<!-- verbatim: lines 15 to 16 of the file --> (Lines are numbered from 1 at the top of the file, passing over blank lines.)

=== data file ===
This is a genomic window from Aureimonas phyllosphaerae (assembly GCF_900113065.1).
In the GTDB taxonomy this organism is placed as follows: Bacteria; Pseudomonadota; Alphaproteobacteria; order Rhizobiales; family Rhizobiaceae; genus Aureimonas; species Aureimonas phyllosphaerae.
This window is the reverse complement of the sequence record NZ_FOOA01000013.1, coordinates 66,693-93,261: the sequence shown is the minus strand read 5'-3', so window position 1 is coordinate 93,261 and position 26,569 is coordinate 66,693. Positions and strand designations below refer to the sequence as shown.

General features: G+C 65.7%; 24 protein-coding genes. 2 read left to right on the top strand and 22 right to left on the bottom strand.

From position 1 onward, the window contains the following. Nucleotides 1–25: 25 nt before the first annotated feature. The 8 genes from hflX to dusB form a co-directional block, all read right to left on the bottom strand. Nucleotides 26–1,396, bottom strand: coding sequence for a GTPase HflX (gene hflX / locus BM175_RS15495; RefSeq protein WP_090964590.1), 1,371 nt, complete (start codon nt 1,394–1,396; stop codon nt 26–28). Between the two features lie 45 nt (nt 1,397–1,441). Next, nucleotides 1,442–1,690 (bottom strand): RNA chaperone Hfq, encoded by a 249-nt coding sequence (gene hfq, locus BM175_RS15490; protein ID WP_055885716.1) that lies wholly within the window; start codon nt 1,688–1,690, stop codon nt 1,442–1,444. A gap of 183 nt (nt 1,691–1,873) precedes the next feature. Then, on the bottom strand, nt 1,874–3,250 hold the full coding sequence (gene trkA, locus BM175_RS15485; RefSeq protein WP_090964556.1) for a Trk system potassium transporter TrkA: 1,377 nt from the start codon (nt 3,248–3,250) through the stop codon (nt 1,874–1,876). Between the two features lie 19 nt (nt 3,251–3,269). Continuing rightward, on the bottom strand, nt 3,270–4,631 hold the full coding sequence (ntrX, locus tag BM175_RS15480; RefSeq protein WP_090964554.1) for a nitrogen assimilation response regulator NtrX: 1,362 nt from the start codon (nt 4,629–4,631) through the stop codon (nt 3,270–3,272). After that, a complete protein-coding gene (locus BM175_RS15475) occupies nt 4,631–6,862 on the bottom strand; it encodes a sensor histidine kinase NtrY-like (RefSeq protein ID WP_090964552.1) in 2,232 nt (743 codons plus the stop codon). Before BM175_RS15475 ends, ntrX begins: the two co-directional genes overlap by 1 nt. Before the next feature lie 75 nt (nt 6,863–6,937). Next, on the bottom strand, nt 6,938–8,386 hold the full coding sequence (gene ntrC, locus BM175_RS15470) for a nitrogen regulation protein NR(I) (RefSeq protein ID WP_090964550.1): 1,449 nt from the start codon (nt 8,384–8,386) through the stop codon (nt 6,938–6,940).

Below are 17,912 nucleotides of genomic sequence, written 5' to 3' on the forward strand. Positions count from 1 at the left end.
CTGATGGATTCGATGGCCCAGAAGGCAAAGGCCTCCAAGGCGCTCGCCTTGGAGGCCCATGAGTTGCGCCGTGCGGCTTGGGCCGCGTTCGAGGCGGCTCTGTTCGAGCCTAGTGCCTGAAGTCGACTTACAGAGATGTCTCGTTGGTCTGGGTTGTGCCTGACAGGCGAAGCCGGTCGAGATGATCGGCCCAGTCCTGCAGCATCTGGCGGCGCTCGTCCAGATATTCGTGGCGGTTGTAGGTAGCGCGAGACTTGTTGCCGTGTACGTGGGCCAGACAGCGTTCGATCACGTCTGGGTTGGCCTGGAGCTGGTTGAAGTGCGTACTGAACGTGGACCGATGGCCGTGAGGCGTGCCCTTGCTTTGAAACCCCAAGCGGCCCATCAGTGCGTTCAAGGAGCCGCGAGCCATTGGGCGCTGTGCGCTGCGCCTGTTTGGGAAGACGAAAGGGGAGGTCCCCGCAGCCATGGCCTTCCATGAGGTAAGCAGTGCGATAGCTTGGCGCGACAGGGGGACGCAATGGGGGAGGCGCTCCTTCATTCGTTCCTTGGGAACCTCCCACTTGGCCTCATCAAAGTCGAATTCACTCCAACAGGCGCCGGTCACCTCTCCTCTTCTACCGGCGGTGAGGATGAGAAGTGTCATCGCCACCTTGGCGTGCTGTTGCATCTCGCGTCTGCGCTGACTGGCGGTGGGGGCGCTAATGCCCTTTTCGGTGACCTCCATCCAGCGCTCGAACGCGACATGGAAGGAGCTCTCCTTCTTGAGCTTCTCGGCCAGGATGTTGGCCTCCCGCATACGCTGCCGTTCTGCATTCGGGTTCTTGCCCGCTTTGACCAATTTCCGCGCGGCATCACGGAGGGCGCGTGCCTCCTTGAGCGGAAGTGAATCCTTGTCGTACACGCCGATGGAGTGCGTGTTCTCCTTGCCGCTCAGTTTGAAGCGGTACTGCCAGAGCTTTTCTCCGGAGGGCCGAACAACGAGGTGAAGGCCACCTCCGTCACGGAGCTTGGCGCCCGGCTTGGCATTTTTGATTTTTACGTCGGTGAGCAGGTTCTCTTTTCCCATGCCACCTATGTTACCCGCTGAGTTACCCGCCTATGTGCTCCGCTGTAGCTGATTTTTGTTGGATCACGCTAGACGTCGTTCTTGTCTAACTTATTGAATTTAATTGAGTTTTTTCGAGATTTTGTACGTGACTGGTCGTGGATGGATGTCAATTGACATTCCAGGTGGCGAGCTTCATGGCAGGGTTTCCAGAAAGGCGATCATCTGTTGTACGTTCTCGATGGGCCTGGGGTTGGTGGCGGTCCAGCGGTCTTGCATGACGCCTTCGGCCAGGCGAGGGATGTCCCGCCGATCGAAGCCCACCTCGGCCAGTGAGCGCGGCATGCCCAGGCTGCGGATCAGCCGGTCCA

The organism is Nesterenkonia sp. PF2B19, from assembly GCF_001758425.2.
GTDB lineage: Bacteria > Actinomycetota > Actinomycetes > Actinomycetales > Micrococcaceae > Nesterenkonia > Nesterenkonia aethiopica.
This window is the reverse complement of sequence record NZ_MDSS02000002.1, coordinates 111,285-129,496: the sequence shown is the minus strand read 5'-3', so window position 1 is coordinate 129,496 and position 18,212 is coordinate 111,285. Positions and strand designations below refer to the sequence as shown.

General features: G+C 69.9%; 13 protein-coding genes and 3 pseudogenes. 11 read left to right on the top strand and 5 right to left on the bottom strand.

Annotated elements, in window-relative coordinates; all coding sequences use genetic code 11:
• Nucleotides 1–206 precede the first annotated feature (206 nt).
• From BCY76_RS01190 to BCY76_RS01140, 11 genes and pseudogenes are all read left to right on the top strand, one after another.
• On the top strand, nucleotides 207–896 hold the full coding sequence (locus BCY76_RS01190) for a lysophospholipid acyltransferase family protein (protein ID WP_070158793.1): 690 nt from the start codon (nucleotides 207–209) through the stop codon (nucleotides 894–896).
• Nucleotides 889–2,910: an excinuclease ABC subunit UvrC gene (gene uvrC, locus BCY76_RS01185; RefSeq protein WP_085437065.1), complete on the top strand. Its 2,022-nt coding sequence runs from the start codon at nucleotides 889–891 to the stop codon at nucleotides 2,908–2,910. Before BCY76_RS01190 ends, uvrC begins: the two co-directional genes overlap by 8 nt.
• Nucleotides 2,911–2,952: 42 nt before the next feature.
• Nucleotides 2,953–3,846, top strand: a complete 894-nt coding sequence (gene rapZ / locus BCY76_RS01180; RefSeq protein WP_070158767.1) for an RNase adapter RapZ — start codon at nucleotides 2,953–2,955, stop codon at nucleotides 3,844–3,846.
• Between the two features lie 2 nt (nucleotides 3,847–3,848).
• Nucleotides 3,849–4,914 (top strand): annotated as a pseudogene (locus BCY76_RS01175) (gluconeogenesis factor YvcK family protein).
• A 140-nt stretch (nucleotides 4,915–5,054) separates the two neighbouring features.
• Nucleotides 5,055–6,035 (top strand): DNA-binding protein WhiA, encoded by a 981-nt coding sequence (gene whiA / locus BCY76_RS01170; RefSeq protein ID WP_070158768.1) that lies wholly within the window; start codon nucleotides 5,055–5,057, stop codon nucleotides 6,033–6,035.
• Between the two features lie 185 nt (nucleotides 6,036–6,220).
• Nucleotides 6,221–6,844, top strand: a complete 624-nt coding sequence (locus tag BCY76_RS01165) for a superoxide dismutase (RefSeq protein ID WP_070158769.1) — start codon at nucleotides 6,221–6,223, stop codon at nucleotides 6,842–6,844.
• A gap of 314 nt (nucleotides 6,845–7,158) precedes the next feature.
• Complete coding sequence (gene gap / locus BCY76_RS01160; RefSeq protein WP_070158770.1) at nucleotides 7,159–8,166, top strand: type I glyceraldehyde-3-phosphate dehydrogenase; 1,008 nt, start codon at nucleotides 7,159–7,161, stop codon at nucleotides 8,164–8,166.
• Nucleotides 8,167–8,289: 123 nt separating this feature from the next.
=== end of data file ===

• On the top strand, nucleotides 207–896 hold the full coding sequence (locus BCY76_RS01190) for a lysophospholipid acyltransferase family protein (protein ID WP_070158793.1): 690 nt from the start codon (nucleotides 207–209) through the stop codon (nucleotides 894–896).
• Nucleotides 889–2,910: an excinuclease ABC subunit UvrC gene (gene uvrC, locus BCY76_RS01185; RefSeq protein WP_085437065.1), complete on the top strand. Its 2,022-nt coding sequence runs from the start codon at nucleotides 889–891 to the stop codon at nucleotides 2,908–2,910. Before BCY76_RS01190 ends, uvrC begins: the two co-directional genes overlap by 8 nt.